Eight-week-old female C57BL/6J mice (Slac Laboratory Animal, Shanghai, China) were allowed to acclimate to their environment for 1 week before surgery, during which the mice were either dorsal OVX or sham-operated (Sham) under anesthetization with a mixture of ketamine–xylazine (80 : 10 mg/kg). Starting from 1 week post-surgery, the mice were divided into four groups: Sham-operated mice (Sham, n=6), OVX mice with vehicle treatment (OVX, n=6), OVX mice with orally administration of low dose of aliskiren (OVX+LA, 5 mg/kg, n=7) and high dose of aliskiren (OVX+HA, 25 mg/kg, n=7). After six weeks of treatment, the lumbar vertebras were preserved for analysis on trabecular bone properties. The animal study protocol was reviewed and approved by the institution’s Animal Ethics Committee at the University of Shanghai for Science and Technology.
The lumbar vertebra without sample preparation or decalcification was fixed in a cylindrical plastic tube to prevent movement of the bone during scanning. The lumbar vertebra-5 was scanned with a high-resolution micro vivaCT 40 system (Scanco Medical, Bassersdorf, Switzerland). The parameters for each single scan were 70 kVp of the X-ray and 1000 projections per 180°. Trabecular bone was determined by a fixed threshold. After images were captured (110 µA), 100 slices were established as the volume of interest. Trabecular bone was separated from cortical bone by free drawing regions of interests using the software provided with the scanner.
Morphologic measurements of the trabecular bone for the 100 slices were reconstructed to obtain 3-dimensional (3D) images and quantitative parameters with μCT Evaluation Program: (1) bone volume over total volume (BV/TV); (2) bone surface over bone volume (BS/BV); (3) connectivity density (Conn.D); (4) trabecular bone number (Tb.N); (5) trabecular bone thickness (Tb.Th); (6) trabecular bone separation (Tb.Sp); (7) bone mineral density over total volume (BMD/TV); (8) the geometric degree of anisotropy (DA).
The data from these experiments were reported as mean±standard error of mean (S.E.M.) for each group. The statistical analysis was performed using PRISM version 4.0 (GraphPad). Inter-group differences were analyzed by one-way ANOVA, and followed by Tukey’s multiple comparison test as a post test to compare the group means if overall p<0.05. The difference with p value of less than 0.05 was considered statistically significant.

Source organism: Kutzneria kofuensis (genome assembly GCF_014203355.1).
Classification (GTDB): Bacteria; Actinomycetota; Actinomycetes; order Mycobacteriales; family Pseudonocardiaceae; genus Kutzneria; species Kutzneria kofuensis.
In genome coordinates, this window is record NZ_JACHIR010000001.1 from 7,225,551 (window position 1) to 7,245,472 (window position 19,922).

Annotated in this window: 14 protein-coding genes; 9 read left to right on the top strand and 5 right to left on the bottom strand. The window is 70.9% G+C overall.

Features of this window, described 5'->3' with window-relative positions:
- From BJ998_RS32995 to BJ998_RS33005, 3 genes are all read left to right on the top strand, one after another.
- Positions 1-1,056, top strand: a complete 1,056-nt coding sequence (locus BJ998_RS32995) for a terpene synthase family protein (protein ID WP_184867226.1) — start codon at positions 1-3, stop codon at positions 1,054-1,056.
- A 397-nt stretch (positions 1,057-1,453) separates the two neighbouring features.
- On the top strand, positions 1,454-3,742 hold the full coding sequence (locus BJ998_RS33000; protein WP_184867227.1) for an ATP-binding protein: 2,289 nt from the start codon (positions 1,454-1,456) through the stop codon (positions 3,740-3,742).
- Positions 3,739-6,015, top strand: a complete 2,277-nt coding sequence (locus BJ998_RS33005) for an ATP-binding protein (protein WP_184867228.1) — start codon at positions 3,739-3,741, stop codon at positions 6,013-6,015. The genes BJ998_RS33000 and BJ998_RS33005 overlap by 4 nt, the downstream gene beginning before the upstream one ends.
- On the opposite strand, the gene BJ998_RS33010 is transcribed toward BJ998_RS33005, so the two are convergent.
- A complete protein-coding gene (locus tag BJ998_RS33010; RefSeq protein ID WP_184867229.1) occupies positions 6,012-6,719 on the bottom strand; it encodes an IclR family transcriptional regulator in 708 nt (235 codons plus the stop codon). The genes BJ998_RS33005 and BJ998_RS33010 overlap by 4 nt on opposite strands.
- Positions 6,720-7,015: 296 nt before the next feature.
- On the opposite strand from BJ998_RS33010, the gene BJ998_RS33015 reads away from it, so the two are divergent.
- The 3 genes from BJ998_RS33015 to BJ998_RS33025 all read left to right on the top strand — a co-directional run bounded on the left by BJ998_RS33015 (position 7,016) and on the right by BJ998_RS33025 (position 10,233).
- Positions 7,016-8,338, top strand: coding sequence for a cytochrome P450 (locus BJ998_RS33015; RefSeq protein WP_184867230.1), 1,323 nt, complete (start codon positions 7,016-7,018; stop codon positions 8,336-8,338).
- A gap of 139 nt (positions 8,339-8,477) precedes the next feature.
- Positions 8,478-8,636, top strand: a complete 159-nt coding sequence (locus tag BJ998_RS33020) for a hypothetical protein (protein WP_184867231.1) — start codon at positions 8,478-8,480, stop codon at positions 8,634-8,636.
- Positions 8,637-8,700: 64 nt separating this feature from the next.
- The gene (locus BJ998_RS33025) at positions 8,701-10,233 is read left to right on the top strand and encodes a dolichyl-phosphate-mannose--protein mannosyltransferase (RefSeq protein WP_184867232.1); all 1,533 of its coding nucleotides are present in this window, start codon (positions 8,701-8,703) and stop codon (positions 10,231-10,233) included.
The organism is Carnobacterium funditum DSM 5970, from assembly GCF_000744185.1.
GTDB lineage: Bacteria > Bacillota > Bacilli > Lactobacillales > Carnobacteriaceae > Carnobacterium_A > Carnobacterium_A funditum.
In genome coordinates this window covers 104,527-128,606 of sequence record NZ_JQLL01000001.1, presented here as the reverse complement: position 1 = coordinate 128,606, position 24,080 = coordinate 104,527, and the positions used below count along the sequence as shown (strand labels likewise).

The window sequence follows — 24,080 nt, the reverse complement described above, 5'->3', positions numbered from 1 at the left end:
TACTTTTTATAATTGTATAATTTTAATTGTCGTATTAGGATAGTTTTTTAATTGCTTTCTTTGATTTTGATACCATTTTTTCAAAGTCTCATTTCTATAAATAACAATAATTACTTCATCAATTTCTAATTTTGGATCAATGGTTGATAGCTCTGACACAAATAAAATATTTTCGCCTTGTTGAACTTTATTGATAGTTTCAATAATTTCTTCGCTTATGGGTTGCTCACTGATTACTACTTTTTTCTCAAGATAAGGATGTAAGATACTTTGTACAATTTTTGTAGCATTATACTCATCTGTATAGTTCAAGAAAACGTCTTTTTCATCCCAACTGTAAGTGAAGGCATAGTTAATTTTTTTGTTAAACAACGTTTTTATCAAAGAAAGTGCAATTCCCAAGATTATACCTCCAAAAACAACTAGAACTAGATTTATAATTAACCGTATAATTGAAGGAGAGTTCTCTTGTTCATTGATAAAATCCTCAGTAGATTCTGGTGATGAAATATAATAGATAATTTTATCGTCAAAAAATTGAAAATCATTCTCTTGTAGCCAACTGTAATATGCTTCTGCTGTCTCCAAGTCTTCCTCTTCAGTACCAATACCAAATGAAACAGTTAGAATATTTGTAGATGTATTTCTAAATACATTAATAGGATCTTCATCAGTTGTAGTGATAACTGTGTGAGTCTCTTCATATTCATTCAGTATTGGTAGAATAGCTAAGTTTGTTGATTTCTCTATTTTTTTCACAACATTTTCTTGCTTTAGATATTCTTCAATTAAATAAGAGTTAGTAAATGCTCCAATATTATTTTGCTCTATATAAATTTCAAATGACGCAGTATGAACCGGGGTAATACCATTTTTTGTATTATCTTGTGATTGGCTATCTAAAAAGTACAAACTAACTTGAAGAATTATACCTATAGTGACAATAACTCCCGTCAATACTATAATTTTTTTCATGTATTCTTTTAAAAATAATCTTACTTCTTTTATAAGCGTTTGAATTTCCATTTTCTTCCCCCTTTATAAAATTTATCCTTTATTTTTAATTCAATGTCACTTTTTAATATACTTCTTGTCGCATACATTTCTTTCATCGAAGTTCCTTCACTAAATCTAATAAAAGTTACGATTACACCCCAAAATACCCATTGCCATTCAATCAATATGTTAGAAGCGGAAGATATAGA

The objective of this study was to investigate the potential beneficial effects of renin inhibition on trabecular bone of mice with postmenopausal osteoporosis due to estrogen deficiency. The OVX mice were treated with renin inhibitor, aliskiren, for 6 weeks after surgery. The biological properties of trabecular bone were determined at lumbar vertebra-5 of mice by microcomputed tomography (micro-CT) and the quantitative data were shown in Table 1. Ovariectomy significantly decreased the connectivity density (Conn.D, p<0.05), trabecular bone number (Tb.N, p<0.05), and bone mineral density (BMD, p<0.05) as well as increased trabecular bone separation (Tb.Sp, p<0.05) as compared to those of Sham group. The treatment with low dose of aliskiren (5 mg/kg) could markedly increase bone volume over total volume (BV/TV, p<0.05) and Tb.N (p<0.05), and the high dose of aliskiren (25 mg/kg) could significantly increase Conn.D (p<0.05). Additionally, both low and high dose of aliskiren could dramatically reduce the Tb.Sp by about 25% (p<0.05) and elevate BMD by about 50% (p<0.05) as compared to those of vehicle-treated OVX mice.
# p<0.05, vs. Sham; * p<0.05, vs. OVX. Data are expressed as mean±S.E.M. (n=6–7).
As the quantitative micro-CT data showed the protective effects of renin inhibitor, aliskiren, against the loss of bone mass and the deteriorations of trabecular bone of lumbar vertebra-5, the 3D images of this bone site were reconstructed and captured as shown in Fig. 1. The connecting rods were well maintained in the Sham group. In the OVX group, however, the structure of trabecular bone network was markedly destroyed and many of the connecting rods were missing as well as the loss of bone mass was clearly shown. Administration of either low dose or high dose of aliskiren to the OVX mice largely prevented trabecular bone loss, and the 3D micro-architecture of trabecular bone at the lumbar vertebra-5 in these mice was maintained at a level similar to that in the Sham mice. These results were well consistent with the quantitative data (Table 1) and fully convinced us of the potential application of renin inhibition in treating postmenopausal osteoporosis through recovering bone mass and improving trabecular bone micro-structure.